In terms of the balance between domestic and external, it is important that the growth be based on domestic dynamism, and there will be some rebalancing of external balances.

China is a very large economy in the world. It is a global player. So it is important that China continues to contribute to finding global solutions by cooperating in the area of health, think of testing, therapeutics, vaccines, in the area of debt, collaborating with the other partners in the international community to provide debt relief, to ensure debt transparency, to adapt the international architecture to the particular situation, to be constructive of issues of trade, and to push forward a consensus in the important area of climate change. I stop here.

Ms. Yan ‑ Thank you. Now let us take a few more questions from online. AFP has two questions. The first one is, “The report urges governments to alter tax policies to close loopholes and raise taxes on wealthier individuals and corporations, but tax reform usually takes time. How fast does this need to happen to be effective and what should they do in the interim.” Her second question is, “How should policymakers handle the shift in support away from old jobs and toward new jobs without being accused of picking winners and losers.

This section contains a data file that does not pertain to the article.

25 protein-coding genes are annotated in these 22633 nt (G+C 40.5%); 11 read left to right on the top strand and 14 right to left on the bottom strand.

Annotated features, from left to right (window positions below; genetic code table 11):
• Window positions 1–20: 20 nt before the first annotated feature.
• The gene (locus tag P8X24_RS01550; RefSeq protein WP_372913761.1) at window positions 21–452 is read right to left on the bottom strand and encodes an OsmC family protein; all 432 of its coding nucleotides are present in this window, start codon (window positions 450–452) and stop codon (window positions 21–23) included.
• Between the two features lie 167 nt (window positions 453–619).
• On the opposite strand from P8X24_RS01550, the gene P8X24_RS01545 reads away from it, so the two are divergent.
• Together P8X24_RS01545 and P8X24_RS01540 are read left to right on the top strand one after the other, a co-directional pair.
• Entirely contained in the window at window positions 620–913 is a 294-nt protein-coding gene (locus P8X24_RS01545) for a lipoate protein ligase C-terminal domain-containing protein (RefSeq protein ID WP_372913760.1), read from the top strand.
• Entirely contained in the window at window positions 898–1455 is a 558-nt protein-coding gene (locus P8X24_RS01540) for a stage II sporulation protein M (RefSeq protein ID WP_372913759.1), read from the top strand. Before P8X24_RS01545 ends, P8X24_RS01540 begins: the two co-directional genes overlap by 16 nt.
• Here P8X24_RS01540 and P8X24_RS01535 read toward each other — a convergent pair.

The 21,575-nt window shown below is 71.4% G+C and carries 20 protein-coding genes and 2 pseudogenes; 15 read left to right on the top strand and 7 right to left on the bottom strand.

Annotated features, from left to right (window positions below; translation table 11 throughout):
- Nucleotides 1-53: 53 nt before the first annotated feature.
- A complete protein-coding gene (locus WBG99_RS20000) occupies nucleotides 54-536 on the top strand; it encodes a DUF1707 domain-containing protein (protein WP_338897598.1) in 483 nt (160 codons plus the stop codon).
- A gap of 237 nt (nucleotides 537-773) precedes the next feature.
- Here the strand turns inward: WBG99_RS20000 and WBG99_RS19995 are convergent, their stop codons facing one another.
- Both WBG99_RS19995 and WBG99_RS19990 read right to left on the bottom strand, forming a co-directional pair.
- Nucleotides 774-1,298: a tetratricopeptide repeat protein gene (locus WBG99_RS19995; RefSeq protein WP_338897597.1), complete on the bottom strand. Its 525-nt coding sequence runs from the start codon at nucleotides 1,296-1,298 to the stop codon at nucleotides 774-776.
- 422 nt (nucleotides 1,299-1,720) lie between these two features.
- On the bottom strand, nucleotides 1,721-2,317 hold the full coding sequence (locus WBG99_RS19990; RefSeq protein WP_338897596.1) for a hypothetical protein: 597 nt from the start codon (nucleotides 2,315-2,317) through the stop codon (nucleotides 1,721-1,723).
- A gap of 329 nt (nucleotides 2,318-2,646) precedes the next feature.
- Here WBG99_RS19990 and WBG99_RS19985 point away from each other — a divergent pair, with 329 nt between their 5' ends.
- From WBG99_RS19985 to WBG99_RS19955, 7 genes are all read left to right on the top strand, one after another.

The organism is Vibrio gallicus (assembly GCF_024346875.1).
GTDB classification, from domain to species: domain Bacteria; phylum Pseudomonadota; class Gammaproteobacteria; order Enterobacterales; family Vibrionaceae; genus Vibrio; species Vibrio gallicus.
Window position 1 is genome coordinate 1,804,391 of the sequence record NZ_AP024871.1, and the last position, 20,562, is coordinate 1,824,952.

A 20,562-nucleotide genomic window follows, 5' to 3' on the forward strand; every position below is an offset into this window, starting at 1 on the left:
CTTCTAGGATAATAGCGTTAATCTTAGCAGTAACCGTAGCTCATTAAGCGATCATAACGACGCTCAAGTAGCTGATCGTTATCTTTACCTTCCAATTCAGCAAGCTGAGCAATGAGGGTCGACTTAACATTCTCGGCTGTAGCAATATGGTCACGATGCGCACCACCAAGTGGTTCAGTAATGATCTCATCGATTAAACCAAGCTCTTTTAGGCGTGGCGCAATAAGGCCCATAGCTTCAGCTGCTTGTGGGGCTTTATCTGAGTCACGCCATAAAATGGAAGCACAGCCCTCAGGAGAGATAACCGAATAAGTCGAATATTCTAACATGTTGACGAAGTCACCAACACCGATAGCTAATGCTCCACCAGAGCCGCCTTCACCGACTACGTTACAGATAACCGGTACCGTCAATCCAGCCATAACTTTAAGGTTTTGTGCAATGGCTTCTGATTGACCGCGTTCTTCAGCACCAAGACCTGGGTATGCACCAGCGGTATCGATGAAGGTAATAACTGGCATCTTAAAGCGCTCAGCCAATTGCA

Mr. Gaspar ‑ So, on your two questions, I believe that the question on taxation leads to a broader theme, which is for fundamental reforms that take time, how does one deal with the conduct of policy over time. What we say in general is that it is very important to keep support in the short run and the medium term as much as possible, while at the same time, give clear guidelines about what is going to happen in the medium to long term. In cases where tax reform is an important element, the elements of tax reform can be announced right away, while implementation should be conditional on the evolution of COVID‑19 and the evolution of economic and financial conditions. So one should delink the announcement from the actual enactment or execution of the measures.